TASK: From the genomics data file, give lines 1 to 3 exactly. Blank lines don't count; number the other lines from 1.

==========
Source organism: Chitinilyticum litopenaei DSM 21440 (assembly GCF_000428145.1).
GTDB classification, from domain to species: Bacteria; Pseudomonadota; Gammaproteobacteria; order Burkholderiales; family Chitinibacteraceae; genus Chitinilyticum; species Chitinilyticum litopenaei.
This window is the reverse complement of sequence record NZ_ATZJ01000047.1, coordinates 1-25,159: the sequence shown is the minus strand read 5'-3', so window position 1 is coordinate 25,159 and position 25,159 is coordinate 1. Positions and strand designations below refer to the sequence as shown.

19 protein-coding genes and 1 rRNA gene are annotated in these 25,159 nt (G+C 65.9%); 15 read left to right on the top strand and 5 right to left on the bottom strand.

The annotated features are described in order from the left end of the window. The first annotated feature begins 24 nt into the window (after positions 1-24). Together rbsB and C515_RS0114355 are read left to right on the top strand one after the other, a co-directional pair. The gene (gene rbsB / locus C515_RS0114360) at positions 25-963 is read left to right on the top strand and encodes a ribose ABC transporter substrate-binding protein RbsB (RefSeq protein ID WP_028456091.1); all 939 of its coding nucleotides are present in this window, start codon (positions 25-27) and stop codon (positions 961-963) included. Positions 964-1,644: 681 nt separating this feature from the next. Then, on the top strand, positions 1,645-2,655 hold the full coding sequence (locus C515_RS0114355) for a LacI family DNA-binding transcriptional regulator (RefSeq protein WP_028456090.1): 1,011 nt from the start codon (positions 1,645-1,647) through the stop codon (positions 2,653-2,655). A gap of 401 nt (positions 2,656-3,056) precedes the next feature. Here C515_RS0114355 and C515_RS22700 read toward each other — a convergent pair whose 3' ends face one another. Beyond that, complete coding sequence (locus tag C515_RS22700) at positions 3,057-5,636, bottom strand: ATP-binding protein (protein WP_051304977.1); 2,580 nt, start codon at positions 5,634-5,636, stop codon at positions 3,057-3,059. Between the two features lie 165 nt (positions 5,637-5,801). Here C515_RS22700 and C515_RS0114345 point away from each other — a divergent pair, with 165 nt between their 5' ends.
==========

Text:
Source organism: Chitinilyticum litopenaei DSM 21440 (assembly GCF_000428145.1).
GTDB classification, from domain to species: Bacteria; Pseudomonadota; Gammaproteobacteria; order Burkholderiales; family Chitinibacteraceae; genus Chitinilyticum; species Chitinilyticum litopenaei.
This window is the reverse complement of sequence record NZ_ATZJ01000047.1, coordinates 1-25,159: the sequence shown is the minus strand read 5'-3', so window position 1 is coordinate 25,159 and position 25,159 is coordinate 1. Positions and strand designations below refer to the sequence as shown.